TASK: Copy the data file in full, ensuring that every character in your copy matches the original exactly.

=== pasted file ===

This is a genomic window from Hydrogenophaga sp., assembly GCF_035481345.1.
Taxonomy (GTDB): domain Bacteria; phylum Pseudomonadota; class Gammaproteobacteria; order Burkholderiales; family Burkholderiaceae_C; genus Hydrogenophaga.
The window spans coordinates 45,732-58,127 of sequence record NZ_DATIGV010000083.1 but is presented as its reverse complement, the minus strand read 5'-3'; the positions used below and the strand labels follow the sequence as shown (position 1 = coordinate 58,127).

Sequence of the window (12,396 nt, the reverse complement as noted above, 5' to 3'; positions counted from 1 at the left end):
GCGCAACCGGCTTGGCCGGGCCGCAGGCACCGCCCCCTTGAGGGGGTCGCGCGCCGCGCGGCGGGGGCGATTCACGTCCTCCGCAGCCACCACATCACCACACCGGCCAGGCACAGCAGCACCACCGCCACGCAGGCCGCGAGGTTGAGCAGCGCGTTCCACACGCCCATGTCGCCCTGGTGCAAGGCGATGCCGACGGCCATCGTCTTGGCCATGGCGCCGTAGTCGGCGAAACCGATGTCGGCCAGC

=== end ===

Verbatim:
This is a genomic window from Hydrogenophaga sp., assembly GCF_035481345.1.
Taxonomy (GTDB): domain Bacteria; phylum Pseudomonadota; class Gammaproteobacteria; order Burkholderiales; family Burkholderiaceae_C; genus Hydrogenophaga.
The window spans coordinates 45,732-58,127 of sequence record NZ_DATIGV010000083.1 but is presented as its reverse complement, the minus strand read 5'-3'; the positions used below and the strand labels follow the sequence as shown (position 1 = coordinate 58,127).

Sequence of the window (12,396 nt, the reverse complement as noted above, 5' to 3'; positions counted from 1 at the left end):
GCGCAACCGGCTTGGCCGGGCCGCAGGCACCGCCCCCTTGAGGGGGTCGCGCGCCGCGCGGCGGGGGCGATTCACGTCCTCCGCAGCCACCACATCACCACACCGGCCAGGCACAGCAGCACCACCGCCACGCAGGCCGCGAGGTTGAGCAGCGCGTTCCACACGCCCATGTCGCCCTGGTGCAAGGCGATGCCGACGGCCATCGTCTTGGCCATGGCGCCGTAGTCGGCGAAACCGATGTCGGCCAGC